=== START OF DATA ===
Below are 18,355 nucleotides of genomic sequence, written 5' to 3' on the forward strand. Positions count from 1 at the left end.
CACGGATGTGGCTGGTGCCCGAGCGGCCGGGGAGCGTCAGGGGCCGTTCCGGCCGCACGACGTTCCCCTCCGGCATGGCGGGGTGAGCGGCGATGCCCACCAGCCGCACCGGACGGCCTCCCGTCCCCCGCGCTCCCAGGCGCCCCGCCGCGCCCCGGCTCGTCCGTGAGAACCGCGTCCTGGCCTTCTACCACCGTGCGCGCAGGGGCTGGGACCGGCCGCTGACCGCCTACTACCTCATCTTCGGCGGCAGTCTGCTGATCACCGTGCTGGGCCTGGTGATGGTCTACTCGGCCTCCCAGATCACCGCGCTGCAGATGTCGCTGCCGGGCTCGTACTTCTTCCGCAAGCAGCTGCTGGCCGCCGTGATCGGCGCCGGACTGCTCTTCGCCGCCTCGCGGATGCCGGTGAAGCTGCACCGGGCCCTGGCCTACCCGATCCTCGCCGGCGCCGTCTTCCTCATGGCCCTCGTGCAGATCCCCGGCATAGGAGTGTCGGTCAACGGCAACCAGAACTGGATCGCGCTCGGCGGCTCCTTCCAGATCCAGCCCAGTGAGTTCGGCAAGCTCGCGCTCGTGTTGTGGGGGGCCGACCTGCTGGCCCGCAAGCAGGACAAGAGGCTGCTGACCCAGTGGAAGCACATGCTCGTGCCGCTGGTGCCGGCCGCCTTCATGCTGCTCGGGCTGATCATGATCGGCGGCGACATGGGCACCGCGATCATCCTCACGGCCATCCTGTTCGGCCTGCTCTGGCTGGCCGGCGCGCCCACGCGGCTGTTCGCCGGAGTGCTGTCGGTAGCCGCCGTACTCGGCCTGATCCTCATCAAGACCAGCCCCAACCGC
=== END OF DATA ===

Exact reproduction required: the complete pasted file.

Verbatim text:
Below are 18,355 nucleotides of genomic sequence, written 5' to 3' on the forward strand. Positions count from 1 at the left end.
CACGGATGTGGCTGGTGCCCGAGCGGCCGGGGAGCGTCAGGGGCCGTTCCGGCCGCACGACGTTCCCCTCCGGCATGGCGGGGTGAGCGGCGATGCCCACCAGCCGCACCGGACGGCCTCCCGTCCCCCGCGCTCCCAGGCGCCCCGCCGCGCCCCGGCTCGTCCGTGAGAACCGCGTCCTGGCCTTCTACCACCGTGCGCGCAGGGGCTGGGACCGGCCGCTGACCGCCTACTACCTCATCTTCGGCGGCAGTCTGCTGATCACCGTGCTGGGCCTGGTGATGGTCTACTCGGCCTCCCAGATCACCGCGCTGCAGATGTCGCTGCCGGGCTCGTACTTCTTCCGCAAGCAGCTGCTGGCCGCCGTGATCGGCGCCGGACTGCTCTTCGCCGCCTCGCGGATGCCGGTGAAGCTGCACCGGGCCCTGGCCTACCCGATCCTCGCCGGCGCCGTCTTCCTCATGGCCCTCGTGCAGATCCCCGGCATAGGAGTGTCGGTCAACGGCAACCAGAACTGGATCGCGCTCGGCGGCTCCTTCCAGATCCAGCCCAGTGAGTTCGGCAAGCTCGCGCTCGTGTTGTGGGGGGCCGACCTGCTGGCCCGCAAGCAGGACAAGAGGCTGCTGACCCAGTGGAAGCACATGCTCGTGCCGCTGGTGCCGGCCGCCTTCATGCTGCTCGGGCTGATCATGATCGGCGGCGACATGGGCACCGCGATCATCCTCACGGCCATCCTGTTCGGCCTGCTCTGGCTGGCCGGCGCGCCCACGCGGCTGTTCGCCGGAGTGCTGTCGGTAGCCGCCGTACTCGGCCTGATCCTCATCAAGACCAGCCCCAACCGC